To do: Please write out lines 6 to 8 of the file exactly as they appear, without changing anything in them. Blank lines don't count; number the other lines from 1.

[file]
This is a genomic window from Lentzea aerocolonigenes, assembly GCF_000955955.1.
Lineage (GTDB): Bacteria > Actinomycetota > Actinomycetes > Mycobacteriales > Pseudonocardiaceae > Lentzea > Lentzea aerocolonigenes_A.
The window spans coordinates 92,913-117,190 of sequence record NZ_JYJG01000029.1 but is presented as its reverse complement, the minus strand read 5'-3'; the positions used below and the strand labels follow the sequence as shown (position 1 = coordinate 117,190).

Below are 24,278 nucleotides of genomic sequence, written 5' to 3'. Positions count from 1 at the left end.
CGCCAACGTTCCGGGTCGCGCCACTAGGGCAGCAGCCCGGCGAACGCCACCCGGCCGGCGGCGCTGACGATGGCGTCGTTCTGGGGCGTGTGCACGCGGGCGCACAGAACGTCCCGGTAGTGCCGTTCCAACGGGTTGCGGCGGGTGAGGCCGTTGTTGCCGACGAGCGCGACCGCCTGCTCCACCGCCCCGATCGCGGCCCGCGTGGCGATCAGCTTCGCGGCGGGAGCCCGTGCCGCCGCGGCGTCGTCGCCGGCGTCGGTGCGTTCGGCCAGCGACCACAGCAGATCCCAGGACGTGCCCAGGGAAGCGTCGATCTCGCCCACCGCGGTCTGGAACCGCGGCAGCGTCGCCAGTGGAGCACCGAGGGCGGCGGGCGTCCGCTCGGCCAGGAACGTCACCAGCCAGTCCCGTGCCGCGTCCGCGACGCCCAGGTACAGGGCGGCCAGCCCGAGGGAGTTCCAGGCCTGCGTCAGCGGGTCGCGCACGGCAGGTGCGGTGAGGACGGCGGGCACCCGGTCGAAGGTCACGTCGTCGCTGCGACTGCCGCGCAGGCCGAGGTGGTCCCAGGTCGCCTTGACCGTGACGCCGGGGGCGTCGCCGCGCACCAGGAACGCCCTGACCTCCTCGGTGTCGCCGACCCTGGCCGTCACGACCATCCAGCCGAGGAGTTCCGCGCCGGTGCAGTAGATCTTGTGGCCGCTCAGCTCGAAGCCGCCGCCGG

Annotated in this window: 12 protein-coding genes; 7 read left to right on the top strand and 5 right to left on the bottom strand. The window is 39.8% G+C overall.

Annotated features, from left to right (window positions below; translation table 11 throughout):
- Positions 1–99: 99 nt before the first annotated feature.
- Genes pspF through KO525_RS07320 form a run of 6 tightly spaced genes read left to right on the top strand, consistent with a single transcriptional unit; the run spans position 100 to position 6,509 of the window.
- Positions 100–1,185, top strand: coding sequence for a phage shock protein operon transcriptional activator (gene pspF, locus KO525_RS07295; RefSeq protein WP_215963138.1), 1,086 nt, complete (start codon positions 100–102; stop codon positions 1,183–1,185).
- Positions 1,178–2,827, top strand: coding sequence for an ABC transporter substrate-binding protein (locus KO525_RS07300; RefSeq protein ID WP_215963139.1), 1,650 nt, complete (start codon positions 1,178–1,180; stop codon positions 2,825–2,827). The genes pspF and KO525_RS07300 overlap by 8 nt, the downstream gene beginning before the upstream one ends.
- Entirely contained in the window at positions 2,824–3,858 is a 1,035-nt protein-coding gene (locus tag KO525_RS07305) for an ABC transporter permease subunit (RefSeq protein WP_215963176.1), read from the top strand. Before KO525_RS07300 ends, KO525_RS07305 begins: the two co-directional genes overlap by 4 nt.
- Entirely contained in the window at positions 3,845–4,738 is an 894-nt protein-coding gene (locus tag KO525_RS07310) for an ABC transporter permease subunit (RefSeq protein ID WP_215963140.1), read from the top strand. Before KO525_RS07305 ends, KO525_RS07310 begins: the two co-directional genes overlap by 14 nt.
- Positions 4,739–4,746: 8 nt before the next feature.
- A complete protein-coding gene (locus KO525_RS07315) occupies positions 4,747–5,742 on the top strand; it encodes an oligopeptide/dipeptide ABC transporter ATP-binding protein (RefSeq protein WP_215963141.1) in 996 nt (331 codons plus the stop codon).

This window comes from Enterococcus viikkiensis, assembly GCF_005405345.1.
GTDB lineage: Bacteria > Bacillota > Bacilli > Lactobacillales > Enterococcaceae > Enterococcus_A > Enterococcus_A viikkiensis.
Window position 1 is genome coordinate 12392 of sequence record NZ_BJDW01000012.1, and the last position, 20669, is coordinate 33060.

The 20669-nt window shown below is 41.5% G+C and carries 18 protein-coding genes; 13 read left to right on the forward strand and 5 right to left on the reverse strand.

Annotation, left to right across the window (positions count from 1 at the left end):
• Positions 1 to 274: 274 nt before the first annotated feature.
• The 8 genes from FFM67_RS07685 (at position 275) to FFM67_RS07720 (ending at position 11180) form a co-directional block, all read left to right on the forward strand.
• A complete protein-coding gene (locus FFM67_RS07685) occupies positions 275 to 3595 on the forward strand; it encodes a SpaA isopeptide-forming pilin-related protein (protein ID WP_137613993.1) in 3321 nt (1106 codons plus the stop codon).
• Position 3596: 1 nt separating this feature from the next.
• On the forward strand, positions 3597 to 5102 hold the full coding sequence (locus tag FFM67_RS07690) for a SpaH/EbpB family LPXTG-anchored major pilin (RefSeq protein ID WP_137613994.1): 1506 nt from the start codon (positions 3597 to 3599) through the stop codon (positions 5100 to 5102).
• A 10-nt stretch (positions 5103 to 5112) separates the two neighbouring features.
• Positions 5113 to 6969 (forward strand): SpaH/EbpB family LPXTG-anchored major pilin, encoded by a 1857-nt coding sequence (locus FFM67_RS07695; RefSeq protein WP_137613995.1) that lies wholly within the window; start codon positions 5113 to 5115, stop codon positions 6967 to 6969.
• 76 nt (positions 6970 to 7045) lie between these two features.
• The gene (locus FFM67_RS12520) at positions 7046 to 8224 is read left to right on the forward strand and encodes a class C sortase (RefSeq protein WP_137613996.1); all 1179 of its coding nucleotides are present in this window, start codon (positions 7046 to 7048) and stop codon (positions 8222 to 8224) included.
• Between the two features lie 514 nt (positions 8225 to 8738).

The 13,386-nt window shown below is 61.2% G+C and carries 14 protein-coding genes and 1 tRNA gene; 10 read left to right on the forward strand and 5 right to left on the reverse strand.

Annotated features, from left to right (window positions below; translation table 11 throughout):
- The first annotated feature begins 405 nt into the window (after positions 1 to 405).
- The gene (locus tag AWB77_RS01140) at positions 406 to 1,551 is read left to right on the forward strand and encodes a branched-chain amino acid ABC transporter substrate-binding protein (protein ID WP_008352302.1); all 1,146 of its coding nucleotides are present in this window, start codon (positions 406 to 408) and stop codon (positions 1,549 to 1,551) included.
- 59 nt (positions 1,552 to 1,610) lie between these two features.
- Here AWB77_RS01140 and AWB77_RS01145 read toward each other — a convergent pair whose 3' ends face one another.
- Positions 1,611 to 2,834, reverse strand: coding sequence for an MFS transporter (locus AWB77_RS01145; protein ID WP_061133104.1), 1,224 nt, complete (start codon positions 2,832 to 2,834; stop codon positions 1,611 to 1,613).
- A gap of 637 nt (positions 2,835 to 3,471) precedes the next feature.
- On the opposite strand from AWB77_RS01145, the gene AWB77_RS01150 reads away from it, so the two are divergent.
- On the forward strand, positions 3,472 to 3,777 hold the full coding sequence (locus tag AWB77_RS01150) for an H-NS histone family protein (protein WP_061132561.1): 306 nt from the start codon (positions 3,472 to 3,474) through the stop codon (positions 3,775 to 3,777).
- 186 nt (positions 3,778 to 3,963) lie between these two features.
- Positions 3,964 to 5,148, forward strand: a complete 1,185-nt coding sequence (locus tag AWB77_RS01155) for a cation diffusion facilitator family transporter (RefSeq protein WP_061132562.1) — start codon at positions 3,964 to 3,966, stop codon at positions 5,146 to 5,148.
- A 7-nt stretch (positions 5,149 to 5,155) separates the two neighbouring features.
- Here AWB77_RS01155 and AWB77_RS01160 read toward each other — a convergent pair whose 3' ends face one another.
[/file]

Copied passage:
Annotated in this window: 12 protein-coding genes; 7 read left to right on the top strand and 5 right to left on the bottom strand. The window is 39.8% G+C overall.

Annotated features, from left to right (window positions below; translation table 11 throughout):
- Positions 1–99: 99 nt before the first annotated feature.